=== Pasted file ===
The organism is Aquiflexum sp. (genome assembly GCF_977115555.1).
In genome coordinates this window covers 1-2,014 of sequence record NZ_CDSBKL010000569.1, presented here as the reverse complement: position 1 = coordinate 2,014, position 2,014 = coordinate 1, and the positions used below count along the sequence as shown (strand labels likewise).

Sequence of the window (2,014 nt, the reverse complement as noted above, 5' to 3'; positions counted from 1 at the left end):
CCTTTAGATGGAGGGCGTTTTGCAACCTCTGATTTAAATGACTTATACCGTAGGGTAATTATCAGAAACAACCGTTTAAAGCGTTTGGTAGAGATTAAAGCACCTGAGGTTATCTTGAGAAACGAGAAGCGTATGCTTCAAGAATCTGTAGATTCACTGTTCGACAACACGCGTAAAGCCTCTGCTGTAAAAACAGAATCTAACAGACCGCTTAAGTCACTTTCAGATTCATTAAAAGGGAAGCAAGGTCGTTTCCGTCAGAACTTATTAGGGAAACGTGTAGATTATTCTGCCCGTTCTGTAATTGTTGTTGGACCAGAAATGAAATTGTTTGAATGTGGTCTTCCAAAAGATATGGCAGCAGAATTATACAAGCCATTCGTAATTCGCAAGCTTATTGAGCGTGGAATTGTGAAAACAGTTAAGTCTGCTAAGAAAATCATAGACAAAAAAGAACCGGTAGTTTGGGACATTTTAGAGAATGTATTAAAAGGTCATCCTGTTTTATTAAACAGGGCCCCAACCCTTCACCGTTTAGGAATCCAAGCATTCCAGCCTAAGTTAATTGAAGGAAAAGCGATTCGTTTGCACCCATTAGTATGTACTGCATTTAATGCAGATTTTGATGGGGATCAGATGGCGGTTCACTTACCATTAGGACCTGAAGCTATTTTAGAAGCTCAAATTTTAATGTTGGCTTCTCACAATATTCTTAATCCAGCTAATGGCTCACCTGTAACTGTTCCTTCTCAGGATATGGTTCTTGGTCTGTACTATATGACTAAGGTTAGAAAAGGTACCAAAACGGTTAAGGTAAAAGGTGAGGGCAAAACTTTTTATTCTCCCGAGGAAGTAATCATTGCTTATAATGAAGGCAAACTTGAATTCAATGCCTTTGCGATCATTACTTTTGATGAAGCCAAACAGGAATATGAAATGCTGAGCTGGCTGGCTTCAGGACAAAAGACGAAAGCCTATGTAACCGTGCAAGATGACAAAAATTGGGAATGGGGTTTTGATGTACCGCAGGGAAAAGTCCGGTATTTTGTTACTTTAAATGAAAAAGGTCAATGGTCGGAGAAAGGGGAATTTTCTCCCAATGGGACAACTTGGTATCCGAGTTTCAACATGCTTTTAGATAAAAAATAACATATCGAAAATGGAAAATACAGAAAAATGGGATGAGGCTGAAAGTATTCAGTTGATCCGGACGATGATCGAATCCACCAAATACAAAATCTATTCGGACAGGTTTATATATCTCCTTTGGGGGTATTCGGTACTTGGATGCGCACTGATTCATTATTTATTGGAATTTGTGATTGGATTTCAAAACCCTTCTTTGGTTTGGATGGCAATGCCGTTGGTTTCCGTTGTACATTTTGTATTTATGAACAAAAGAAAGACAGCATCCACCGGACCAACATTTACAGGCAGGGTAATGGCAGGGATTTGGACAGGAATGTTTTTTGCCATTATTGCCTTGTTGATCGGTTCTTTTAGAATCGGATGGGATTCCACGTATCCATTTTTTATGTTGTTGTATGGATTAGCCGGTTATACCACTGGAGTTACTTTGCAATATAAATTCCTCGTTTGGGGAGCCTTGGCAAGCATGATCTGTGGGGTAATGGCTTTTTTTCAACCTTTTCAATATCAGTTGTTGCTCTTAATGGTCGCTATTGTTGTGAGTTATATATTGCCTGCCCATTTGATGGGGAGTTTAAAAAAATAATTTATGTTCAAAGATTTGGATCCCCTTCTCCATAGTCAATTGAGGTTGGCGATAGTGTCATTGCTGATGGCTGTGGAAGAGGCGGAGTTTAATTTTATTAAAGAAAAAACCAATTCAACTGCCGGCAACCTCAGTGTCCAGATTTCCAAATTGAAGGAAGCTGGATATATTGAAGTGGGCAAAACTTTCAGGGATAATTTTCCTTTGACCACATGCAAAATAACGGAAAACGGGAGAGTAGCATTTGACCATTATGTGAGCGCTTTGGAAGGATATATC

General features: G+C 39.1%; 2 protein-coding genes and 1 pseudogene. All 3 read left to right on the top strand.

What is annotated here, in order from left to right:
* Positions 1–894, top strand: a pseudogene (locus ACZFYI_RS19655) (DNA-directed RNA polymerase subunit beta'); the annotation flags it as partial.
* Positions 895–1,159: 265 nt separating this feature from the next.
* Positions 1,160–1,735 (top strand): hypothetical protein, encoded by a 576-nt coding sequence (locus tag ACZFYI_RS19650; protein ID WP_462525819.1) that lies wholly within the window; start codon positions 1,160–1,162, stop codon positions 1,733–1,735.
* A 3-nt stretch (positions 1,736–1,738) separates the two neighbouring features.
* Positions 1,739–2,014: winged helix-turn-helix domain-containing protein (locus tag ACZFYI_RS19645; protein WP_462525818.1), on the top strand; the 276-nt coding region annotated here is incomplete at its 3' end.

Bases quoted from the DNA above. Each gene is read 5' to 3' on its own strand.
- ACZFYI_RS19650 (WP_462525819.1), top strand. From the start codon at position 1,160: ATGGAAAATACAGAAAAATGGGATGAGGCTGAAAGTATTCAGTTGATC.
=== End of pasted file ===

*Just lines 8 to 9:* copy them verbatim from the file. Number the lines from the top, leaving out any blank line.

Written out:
* Positions 895–1,159: 265 nt separating this feature from the next.
* Positions 1,160–1,735 (top strand): hypothetical protein, encoded by a 576-nt coding sequence (locus tag ACZFYI_RS19650; protein ID WP_462525819.1) that lies wholly within the window; start codon positions 1,160–1,162, stop codon positions 1,733–1,735.